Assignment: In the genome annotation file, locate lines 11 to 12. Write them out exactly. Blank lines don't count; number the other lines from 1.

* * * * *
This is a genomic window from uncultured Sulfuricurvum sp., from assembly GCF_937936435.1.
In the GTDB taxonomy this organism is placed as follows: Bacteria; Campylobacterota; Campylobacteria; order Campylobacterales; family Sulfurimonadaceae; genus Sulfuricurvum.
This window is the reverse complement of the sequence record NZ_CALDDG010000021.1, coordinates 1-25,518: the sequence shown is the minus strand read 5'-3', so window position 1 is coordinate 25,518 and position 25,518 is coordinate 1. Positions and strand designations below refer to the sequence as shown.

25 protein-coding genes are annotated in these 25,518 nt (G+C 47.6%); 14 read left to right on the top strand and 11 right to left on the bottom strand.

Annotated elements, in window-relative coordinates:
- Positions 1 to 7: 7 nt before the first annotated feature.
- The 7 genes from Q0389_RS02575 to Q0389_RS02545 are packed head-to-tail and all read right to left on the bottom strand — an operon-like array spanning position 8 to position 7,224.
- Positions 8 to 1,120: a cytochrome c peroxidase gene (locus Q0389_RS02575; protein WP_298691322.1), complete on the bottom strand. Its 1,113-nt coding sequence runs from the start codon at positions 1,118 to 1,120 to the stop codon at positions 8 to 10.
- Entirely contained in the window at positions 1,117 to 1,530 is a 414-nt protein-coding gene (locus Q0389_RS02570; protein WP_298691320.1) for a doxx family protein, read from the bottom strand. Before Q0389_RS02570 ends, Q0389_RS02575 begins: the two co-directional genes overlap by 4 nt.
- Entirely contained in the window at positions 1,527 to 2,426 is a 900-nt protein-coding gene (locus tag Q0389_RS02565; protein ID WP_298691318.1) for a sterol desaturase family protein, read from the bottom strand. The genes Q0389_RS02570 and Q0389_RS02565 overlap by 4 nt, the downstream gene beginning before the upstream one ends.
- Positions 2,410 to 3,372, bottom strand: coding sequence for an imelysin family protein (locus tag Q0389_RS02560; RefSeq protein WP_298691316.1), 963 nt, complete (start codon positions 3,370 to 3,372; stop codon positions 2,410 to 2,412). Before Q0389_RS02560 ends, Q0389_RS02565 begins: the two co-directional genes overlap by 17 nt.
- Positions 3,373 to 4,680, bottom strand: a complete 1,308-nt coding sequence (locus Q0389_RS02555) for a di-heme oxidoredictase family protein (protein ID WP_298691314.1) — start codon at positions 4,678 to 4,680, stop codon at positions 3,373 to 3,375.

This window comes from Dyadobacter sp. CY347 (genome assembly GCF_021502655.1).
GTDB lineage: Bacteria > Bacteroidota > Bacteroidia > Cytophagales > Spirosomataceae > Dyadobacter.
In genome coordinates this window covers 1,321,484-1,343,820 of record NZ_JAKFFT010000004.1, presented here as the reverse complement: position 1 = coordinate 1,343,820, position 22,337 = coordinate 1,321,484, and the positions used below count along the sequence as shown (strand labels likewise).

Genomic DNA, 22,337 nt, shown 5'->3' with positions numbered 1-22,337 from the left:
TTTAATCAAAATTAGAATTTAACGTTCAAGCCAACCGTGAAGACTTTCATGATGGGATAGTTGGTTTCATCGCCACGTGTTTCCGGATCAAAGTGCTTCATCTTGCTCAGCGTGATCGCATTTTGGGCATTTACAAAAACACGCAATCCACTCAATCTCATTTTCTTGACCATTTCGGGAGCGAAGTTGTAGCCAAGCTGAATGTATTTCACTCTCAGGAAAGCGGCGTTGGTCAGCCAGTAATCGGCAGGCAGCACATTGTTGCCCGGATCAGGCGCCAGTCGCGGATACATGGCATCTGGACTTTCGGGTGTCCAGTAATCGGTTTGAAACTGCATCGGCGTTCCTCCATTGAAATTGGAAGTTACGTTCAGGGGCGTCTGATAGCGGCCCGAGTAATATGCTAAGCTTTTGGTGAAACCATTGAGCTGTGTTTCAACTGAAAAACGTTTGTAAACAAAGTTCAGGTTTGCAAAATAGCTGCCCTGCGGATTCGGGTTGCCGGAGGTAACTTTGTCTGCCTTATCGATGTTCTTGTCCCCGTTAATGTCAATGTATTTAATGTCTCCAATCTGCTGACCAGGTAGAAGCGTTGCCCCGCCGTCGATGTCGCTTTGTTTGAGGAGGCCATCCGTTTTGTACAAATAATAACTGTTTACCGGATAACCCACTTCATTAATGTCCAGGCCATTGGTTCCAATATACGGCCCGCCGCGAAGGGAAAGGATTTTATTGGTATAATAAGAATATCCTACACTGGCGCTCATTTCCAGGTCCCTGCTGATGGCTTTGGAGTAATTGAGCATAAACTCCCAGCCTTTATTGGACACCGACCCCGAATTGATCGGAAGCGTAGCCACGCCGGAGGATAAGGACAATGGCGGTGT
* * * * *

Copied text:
- Positions 2,410 to 3,372, bottom strand: coding sequence for an imelysin family protein (locus tag Q0389_RS02560; RefSeq protein WP_298691316.1), 963 nt, complete (start codon positions 3,370 to 3,372; stop codon positions 2,410 to 2,412). Before Q0389_RS02560 ends, Q0389_RS02565 begins: the two co-directional genes overlap by 17 nt.
- Positions 3,373 to 4,680, bottom strand: a complete 1,308-nt coding sequence (locus Q0389_RS02555) for a di-heme oxidoredictase family protein (protein ID WP_298691314.1) — start codon at positions 4,678 to 4,680, stop codon at positions 3,373 to 3,375.